One of the most striking aspects of the study is how variable the results of the experiments were over the five seasons. At the Italian field site, the local Italian plants outperformed the Swedish plants anywhere from 3.1- to 22.2-fold depending on the year. And while local survival was greatest in both sites over 5 yr, overall fitness of local plants in Sweden was significantly greater in only three out of the five seasons. Such variation demonstrates how precious long-term studies are to our understanding of local adaptation and suggests that researchers cannot rule out reciprocal home-site advantage from a single season of research.

Their study also does a good job of linking the patterns of adaptation to the environmental variables responsible for local natural selection. For example, Ågren and Schemske found that the survival of local Swedish plants was greatest relative to the Italian plants in years when the minimum soil temperatures were lowest in Sweden, thus suggesting the relative benefits of cold adaptations in Swedish populations depend on winter conditions. Further, Italian plants flowered over a month earlier than Swedish plants in Italy, which may reflect adaptations to escape from the summer drought of the Mediterranean climate.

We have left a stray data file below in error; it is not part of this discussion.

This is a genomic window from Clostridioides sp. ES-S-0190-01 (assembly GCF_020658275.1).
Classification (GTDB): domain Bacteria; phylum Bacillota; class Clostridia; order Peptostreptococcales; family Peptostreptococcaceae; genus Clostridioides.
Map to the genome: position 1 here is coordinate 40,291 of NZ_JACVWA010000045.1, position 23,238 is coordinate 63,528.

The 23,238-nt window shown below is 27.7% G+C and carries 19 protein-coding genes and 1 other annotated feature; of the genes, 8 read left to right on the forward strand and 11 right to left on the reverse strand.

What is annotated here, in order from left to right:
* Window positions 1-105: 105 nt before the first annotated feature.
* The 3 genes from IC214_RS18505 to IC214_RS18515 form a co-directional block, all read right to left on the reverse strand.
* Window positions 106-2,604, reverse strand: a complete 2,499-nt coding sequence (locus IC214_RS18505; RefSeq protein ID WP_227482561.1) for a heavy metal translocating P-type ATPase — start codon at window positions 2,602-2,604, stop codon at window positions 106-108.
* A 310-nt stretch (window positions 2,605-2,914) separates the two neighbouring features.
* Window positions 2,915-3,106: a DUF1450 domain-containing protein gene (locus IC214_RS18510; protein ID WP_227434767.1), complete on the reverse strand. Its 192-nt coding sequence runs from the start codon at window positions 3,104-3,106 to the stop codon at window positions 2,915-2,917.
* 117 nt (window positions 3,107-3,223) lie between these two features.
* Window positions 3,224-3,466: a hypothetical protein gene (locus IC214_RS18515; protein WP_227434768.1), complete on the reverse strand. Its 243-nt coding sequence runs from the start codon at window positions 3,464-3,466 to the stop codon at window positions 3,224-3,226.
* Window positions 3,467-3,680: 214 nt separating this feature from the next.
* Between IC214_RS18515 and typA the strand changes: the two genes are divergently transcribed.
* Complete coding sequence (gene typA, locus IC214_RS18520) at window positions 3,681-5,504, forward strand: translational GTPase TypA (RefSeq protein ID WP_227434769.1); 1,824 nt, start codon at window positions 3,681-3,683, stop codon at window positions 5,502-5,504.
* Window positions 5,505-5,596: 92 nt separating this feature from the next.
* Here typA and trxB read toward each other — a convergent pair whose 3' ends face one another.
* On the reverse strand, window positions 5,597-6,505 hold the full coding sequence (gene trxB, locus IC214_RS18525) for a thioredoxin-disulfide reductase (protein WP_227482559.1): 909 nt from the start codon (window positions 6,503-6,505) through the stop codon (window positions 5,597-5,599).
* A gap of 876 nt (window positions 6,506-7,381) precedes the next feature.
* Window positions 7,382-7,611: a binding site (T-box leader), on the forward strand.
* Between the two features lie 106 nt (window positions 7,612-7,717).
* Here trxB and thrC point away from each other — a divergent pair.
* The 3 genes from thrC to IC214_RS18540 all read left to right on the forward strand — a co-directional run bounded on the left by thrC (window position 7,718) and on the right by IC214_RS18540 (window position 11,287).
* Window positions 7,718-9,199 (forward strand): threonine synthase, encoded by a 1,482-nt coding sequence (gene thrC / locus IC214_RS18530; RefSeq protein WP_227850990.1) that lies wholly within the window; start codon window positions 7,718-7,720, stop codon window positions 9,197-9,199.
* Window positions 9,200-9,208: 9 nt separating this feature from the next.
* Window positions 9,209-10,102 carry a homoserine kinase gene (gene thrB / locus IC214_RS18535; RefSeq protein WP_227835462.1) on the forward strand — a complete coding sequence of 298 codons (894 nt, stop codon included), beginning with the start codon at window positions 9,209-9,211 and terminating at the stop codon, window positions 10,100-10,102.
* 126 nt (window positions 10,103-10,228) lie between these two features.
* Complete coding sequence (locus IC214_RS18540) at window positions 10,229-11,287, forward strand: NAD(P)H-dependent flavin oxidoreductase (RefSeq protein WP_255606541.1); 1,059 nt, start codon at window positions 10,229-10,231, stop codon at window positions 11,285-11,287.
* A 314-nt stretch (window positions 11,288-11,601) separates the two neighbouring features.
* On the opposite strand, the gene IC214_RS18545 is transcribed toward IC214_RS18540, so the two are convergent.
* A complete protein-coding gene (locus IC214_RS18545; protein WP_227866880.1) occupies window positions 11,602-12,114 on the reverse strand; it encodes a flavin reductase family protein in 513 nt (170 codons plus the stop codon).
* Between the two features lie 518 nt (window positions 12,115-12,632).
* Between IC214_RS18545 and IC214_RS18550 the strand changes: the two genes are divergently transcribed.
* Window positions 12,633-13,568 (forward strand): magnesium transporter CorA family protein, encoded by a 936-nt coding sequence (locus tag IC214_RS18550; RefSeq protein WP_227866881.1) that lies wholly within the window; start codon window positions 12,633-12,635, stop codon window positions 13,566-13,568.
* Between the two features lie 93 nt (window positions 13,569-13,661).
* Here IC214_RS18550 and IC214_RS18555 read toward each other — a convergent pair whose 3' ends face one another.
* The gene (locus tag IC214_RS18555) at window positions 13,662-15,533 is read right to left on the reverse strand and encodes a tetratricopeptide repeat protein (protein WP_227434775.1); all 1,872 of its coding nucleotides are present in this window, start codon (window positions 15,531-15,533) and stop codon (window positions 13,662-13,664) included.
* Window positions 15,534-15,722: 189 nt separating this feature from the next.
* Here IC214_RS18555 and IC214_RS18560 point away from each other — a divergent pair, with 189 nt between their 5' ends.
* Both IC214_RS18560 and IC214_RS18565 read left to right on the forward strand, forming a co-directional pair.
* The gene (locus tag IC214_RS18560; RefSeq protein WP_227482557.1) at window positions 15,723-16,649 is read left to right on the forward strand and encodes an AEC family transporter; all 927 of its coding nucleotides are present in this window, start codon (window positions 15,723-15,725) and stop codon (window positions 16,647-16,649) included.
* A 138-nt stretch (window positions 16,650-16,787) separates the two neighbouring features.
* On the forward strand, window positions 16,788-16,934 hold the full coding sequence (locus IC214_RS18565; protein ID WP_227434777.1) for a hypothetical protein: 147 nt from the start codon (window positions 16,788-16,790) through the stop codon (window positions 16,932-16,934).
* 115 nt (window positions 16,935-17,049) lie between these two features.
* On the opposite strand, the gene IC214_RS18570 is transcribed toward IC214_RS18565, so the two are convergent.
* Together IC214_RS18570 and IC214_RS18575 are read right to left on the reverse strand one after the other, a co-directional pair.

A golden age for local adaptation in Arabidopsis

Ågren and Schemske’s study comes on the heels of two excellent papers in Science that contributed an exciting new population genomic understanding of local adaptation in A. thaliana. Fournier-Level et al. (2011) conducted a genome-wide association study (GWAS) on fitness differences among accessions planted in four common gardens across Europe. Their study detected a number of single nucleotide polymorphisms (SNPs) associated with fitness in the field. They then found that many of those fitness SNPs were also associated with climatic variation across the continent. In an inversion of that approach, Hancock et al. (2011) first identified a set of climate associated SNPs across 948 accessions and then used those findings to predict the relative fitness of accessions grown in a common garden in France. Both studies display the immense potential of population genomic approaches and provide a template for merging association studies with field experimentation to understand how adaptive alleles are distributed across the natural landscape.

The loci of local adaptation

Many Arabidopsis biologists may be tempted to treat Ågren and Schemske’s results as sufficient evidence that reciprocal home-site advantage occurs in A. thaliana, and feel no need to conduct reciprocal transplant experiments of their own. This would be a mistake. There is still much that can be learned from reciprocal transplant experiments, including which environmental factors drive local adaptation in A. thaliana across Eurasia and what phenotypic traits have evolved in response to that selection. Further, there have been surprisingly few studies on how individual genetic loci actually contribute to local adaptation across habitats.